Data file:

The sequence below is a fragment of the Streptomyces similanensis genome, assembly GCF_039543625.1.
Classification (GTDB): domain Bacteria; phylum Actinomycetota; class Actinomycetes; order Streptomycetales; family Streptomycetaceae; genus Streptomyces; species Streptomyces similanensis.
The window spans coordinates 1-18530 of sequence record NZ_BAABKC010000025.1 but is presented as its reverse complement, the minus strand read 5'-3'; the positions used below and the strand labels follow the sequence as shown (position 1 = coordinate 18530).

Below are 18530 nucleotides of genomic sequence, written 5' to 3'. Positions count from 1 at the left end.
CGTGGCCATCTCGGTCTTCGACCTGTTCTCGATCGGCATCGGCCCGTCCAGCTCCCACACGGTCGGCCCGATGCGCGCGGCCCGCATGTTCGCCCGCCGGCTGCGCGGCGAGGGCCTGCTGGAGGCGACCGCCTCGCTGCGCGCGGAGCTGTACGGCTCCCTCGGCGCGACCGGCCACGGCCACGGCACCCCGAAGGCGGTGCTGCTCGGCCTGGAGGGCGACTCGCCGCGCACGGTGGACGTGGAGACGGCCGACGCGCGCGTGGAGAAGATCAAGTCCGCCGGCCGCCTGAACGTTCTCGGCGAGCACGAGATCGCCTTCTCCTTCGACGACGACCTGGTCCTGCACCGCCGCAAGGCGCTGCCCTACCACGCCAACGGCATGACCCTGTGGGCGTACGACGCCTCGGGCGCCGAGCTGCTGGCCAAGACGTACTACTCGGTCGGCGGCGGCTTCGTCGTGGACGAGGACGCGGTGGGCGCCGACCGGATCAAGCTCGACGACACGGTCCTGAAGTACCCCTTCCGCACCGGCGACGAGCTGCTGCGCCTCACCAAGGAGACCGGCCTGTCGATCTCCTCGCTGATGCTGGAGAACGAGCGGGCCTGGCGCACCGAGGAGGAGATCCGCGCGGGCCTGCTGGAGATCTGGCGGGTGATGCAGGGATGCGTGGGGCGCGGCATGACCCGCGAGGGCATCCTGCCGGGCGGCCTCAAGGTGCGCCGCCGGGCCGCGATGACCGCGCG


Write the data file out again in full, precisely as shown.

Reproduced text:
The sequence below is a fragment of the Streptomyces similanensis genome, assembly GCF_039543625.1.
Classification (GTDB): domain Bacteria; phylum Actinomycetota; class Actinomycetes; order Streptomycetales; family Streptomycetaceae; genus Streptomyces; species Streptomyces similanensis.
The window spans coordinates 1-18530 of sequence record NZ_BAABKC010000025.1 but is presented as its reverse complement, the minus strand read 5'-3'; the positions used below and the strand labels follow the sequence as shown (position 1 = coordinate 18530).

Below are 18530 nucleotides of genomic sequence, written 5' to 3'. Positions count from 1 at the left end.
CGTGGCCATCTCGGTCTTCGACCTGTTCTCGATCGGCATCGGCCCGTCCAGCTCCCACACGGTCGGCCCGATGCGCGCGGCCCGCATGTTCGCCCGCCGGCTGCGCGGCGAGGGCCTGCTGGAGGCGACCGCCTCGCTGCGCGCGGAGCTGTACGGCTCCCTCGGCGCGACCGGCCACGGCCACGGCACCCCGAAGGCGGTGCTGCTCGGCCTGGAGGGCGACTCGCCGCGCACGGTGGACGTGGAGACGGCCGACGCGCGCGTGGAGAAGATCAAGTCCGCCGGCCGCCTGAACGTTCTCGGCGAGCACGAGATCGCCTTCTCCTTCGACGACGACCTGGTCCTGCACCGCCGCAAGGCGCTGCCCTACCACGCCAACGGCATGACCCTGTGGGCGTACGACGCCTCGGGCGCCGAGCTGCTGGCCAAGACGTACTACTCGGTCGGCGGCGGCTTCGTCGTGGACGAGGACGCGGTGGGCGCCGACCGGATCAAGCTCGACGACACGGTCCTGAAGTACCCCTTCCGCACCGGCGACGAGCTGCTGCGCCTCACCAAGGAGACCGGCCTGTCGATCTCCTCGCTGATGCTGGAGAACGAGCGGGCCTGGCGCACCGAGGAGGAGATCCGCGCGGGCCTGCTGGAGATCTGGCGGGTGATGCAGGGATGCGTGGGGCGCGGCATGACCCGCGAGGGCATCCTGCCGGGCGGCCTCAAGGTGCGCCGCCGGGCCGCGATGACCGCGCG